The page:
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Once I do that, all I have to do is export my library file into an FXPL file by right-clicking anywhere in Catalyst’s Library panel. Once I can do that, I have the ability to import that FXPL file as a new Flex Library project in Flash Builder.

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That library file contains all of the assets and skinned components I just created. In order to use those, all I need to do is add that project to my main Flex project from the project Properties->Flex Build Path and I can start changing the skinClass attribute for my components to point to those new files.

<s:Button x="19" y="78" label="Button" skinClass="components.BlackPushButton"/>
<s:HSlider x="210" y="31" skinClass="components.MetallicSlider"/>
<s:List x="152" y="108" skinClass="components.GreyDataList">
 
</s:List>
<s:TextInput x="10" y="31" skinClass="components.MetallicTextInput"/>
<s:Button x="152" y="77" label="Button" skinClass="components.GreyButton"/>

iterate_design_05

But now the client tells us they want that black button to be an interstate sign (who knows). I have that asset in Illustrator so I can open my original Flash Catalyst file that I created the library project in and I have a couple of options. I could create a new button with a unique name or I can change the original button component using the round-tripping between Illustrator. I’ll do the latter.

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Once that’s finished toggle back to the Library panel and re-export the assets making sure to overwrite the original file. Then switch back to Flash Builder and go through the import process again. By default, it will try to create a new project and just append “_1″ to the project folder. Make sure you overwrite your project by removing that. You’ll get a warning, but that’s fine.

This is where the magic happens. Without doing anything, you can run your application and you’ll automatically have those new assets. Any event handlers you’ve wired up to the button or any code you’ve created that use that button will remain unchanged; only the button graphics will change. Because the projects are linked, any change we make to our imported assets filter down to our core project.

The designer can use that original Catalyst file and the re-export process to make modifications to any asset we want. They can also create new components from artwork, create custom components, or add image assets and all of those will be available to the developer inside of that main Flex project.

iterate_design_07

This is all still kind of a work in progress, but I think this will work for some of the design-develop problems people need to solve. While the 1.0 version of Flash Catalyst will have some limitations around the Flash Builder workflow, there are still a lot of basics there that can be built on. If you’ve tried this or have other ideas on how this could work, definitely drop me an email. I’d love to hear feedback.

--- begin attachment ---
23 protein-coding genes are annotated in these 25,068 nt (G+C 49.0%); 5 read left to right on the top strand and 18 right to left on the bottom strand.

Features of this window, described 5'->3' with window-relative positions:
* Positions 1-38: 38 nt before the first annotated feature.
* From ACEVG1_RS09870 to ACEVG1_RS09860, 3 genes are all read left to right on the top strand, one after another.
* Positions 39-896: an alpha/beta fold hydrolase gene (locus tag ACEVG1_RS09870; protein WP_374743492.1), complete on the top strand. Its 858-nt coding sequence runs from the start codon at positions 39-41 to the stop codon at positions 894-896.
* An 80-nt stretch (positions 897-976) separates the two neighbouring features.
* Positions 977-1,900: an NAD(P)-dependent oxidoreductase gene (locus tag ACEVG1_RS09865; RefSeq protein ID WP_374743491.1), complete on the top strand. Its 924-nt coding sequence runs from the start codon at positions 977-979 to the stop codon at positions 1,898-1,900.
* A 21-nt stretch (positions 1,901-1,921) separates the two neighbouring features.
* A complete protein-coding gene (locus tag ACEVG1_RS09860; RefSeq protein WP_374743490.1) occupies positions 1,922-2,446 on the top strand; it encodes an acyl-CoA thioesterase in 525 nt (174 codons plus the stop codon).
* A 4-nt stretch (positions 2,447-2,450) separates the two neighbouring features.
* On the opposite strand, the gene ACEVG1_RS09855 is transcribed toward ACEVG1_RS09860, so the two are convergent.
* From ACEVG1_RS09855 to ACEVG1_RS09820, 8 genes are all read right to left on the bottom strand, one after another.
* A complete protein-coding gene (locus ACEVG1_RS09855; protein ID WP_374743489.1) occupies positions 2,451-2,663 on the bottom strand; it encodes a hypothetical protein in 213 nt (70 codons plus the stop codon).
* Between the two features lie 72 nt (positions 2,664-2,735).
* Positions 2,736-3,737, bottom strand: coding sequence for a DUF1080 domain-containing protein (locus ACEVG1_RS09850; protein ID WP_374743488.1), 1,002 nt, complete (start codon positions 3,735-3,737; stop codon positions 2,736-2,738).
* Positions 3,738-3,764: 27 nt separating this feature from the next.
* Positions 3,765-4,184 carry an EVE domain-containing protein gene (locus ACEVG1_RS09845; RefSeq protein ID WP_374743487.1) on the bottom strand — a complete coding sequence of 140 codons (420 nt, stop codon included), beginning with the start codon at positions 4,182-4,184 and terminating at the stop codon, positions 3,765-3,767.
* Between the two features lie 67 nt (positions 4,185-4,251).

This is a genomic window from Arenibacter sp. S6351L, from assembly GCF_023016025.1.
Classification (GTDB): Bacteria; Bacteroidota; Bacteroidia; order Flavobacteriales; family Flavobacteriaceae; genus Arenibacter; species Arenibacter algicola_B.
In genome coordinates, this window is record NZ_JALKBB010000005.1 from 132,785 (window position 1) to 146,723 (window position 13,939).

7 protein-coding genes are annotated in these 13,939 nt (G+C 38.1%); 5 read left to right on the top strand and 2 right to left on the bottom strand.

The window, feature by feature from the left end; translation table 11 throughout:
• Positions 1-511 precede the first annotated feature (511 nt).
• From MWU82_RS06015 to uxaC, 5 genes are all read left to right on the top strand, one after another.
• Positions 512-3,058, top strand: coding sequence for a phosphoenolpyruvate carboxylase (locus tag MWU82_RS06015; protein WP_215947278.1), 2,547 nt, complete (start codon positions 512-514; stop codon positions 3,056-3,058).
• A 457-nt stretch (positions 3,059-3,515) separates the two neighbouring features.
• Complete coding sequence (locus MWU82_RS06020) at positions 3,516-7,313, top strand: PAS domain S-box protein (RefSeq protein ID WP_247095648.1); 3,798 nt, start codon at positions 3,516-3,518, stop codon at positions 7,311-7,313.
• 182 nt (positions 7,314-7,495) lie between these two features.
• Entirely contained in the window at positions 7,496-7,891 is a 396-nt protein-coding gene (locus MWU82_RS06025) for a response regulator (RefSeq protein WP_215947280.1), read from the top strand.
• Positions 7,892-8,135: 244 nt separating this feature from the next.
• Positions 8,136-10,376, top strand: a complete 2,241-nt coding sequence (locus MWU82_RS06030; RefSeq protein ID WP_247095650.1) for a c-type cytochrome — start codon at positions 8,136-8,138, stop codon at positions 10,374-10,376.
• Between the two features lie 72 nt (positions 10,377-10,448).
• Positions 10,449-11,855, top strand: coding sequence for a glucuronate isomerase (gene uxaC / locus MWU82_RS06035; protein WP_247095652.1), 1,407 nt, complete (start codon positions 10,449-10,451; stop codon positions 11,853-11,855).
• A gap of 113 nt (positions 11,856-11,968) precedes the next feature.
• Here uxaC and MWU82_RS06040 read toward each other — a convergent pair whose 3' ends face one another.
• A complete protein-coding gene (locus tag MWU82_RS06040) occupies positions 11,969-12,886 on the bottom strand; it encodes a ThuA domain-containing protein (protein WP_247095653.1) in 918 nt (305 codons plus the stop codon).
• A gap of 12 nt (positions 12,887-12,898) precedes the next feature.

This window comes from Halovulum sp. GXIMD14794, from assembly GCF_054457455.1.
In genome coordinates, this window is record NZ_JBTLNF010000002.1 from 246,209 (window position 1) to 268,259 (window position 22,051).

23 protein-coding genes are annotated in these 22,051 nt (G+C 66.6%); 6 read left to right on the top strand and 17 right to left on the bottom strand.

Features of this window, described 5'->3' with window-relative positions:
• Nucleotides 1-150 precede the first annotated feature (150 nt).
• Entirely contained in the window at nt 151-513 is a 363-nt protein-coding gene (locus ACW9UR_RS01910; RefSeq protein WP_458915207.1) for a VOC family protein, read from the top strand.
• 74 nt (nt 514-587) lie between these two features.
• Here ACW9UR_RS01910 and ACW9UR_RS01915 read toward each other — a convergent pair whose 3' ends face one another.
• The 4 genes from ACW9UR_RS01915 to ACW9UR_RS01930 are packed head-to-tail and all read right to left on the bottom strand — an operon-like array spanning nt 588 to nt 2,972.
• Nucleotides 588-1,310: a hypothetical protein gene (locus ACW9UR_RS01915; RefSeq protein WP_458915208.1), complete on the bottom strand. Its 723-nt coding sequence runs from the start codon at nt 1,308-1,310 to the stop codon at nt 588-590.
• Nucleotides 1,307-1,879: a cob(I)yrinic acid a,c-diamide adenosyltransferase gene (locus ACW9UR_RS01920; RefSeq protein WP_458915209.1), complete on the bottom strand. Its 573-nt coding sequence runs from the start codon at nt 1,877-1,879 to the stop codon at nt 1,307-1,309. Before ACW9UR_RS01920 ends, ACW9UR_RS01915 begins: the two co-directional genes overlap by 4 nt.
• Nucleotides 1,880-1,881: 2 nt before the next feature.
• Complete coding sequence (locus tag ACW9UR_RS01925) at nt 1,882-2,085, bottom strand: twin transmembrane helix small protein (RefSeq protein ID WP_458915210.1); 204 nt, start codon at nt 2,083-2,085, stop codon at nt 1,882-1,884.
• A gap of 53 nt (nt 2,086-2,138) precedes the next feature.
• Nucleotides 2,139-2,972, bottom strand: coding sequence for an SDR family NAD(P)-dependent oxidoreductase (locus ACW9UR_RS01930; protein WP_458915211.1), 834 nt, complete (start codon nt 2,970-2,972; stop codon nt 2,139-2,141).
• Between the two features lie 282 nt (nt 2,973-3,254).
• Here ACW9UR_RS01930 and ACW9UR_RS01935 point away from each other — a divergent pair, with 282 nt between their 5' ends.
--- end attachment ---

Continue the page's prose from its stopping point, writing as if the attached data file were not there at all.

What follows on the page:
Flash Catalyst best practices article published

An article I wrote on Flash Catalyst best practices for the Adobe Developer Connection site went live yesterday.

Flash Catalyst and Flash BuilderOne of the things I’ve found with Flash Catalyst is that the quality and usefulness of the assets and component skins that you’ll make available for the developers you are working with can vary depending upon how you’ve organized your project, as can the amount of rework and restructuring required on their part when they receive your FXP file. By thinking about naming, structure and being organized throughout the design phase of the project, you’ll help to ensure a smooth flow of assets from design into development.

If you’re considering using Flash Catalyst for creating the user interface for a rich Internet application then I hope the hints and tips shared in the article will help you to make the most from Flash Catalyst and ensure that you’re structuring your projects with the eventual output to the developer in mind.

The article is posted here.

If you have any feedback on the article or additional hints & tips then please do share them using the comments.

Recent content in the Adobe Developer Connection

As an Adobe Flash Platform developer, you’re probably frequently integrating video and sound into your projects. In this issue we have new sample projects on using Adobe Flex and Adobe Flash to work with media.

Jens Loeffler shows you how to create a video sharing application in just a few steps using Adobe Flex Builder and Adobe Flash Media Server. Dan Carr explains how to manage audio in a media project using Adobe Soundbooth with Adobe Flash Professional. Doug Winnie provides an iterative approach to the designer-developer workflow with Adobe products and technologies.

For those of you gearing up for the next release of Flex, check out Tim Buntel’s article, Five great new features in Flash Builder 4 beta. Meanwhile, Flex developers who are interested in mapping should not miss Matt Sheehan’s article. It teaches you how to build a basic interactive map with zoom and pan functionality, and then extend the application to include multiple providers and markers.